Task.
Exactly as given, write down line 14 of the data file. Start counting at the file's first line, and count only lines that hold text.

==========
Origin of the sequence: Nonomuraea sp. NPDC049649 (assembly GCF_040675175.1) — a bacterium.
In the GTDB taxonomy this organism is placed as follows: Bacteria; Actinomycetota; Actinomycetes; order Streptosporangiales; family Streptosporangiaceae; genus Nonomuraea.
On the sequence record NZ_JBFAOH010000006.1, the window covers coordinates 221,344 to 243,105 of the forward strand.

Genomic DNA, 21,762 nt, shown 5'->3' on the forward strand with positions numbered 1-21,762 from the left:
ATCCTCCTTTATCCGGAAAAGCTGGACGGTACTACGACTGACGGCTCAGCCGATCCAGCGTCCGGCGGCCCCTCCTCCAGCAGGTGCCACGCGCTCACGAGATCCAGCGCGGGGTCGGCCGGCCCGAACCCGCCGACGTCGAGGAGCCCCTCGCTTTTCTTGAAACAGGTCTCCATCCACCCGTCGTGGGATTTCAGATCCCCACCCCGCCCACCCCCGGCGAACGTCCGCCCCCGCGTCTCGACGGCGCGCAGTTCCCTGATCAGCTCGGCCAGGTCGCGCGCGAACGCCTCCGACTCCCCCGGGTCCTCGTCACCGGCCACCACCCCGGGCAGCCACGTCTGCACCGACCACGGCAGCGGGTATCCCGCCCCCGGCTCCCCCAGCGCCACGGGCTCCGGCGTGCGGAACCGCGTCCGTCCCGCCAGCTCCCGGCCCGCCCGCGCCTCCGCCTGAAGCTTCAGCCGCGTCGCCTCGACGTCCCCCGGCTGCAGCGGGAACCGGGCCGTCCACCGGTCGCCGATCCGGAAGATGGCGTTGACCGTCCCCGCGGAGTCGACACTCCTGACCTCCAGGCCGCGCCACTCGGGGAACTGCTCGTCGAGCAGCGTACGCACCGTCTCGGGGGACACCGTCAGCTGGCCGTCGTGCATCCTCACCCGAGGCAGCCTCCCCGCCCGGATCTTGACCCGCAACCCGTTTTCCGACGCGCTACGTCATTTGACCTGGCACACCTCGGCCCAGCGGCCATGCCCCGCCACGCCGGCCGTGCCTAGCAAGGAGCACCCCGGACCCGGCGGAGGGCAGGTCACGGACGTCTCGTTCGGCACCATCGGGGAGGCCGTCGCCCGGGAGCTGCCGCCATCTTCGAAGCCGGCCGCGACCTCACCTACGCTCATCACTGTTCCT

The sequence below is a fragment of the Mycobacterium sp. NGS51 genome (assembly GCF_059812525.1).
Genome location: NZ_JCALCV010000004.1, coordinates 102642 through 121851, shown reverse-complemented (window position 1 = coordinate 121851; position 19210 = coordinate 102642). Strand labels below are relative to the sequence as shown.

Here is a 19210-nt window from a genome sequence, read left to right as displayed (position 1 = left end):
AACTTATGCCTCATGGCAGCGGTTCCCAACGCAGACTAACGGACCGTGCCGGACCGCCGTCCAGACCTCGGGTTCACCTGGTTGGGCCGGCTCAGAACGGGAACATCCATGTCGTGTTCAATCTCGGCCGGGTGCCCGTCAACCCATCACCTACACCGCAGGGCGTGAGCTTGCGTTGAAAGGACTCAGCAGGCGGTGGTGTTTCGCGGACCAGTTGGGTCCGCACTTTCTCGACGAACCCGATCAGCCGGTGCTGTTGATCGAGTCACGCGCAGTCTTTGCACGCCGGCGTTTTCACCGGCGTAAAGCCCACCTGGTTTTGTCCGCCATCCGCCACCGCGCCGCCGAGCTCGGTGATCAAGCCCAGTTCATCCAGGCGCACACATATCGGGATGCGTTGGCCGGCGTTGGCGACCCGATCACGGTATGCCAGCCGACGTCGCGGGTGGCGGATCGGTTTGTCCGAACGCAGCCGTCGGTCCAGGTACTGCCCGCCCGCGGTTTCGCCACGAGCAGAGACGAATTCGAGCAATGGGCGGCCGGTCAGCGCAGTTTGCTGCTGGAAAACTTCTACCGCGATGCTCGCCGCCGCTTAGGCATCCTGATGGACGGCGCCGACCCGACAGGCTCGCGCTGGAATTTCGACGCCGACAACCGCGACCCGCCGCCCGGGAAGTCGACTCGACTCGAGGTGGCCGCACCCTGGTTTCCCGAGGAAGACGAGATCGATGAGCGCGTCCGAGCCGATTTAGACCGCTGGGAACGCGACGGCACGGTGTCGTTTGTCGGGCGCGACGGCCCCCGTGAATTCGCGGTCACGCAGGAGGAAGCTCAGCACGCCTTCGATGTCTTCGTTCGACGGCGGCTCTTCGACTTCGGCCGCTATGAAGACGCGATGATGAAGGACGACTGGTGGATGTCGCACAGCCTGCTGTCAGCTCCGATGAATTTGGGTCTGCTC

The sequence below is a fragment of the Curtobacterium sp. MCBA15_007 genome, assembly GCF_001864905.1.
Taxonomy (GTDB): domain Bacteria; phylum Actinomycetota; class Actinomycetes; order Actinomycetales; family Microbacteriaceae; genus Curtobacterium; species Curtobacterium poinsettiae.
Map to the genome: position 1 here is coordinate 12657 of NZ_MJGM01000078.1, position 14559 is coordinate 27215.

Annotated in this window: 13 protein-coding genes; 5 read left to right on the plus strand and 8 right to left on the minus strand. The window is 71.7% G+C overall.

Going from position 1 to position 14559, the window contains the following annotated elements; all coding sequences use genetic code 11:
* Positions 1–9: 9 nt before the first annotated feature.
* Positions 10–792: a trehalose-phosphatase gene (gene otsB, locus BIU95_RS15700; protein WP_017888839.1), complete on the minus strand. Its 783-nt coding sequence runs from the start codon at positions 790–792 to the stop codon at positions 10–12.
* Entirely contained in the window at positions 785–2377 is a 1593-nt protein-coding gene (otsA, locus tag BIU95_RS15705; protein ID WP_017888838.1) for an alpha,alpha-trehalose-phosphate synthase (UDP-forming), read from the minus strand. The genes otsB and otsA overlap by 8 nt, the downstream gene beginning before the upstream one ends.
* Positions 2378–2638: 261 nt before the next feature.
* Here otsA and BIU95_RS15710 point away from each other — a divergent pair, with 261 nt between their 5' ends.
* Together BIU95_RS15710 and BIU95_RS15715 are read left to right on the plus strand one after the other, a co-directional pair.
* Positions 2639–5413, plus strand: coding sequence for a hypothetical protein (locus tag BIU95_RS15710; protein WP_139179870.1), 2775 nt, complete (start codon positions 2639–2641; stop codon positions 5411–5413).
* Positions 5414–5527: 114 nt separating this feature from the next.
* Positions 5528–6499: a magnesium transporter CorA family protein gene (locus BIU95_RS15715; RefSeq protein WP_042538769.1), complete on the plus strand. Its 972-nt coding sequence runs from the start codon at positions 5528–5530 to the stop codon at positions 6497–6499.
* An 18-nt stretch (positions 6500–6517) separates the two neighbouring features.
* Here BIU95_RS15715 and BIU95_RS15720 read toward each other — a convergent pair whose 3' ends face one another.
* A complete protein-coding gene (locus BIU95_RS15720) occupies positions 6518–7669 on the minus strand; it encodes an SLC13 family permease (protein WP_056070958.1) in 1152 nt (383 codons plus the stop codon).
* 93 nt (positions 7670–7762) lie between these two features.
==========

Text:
Going from position 1 to position 14559, the window contains the following annotated elements; all coding sequences use genetic code 11: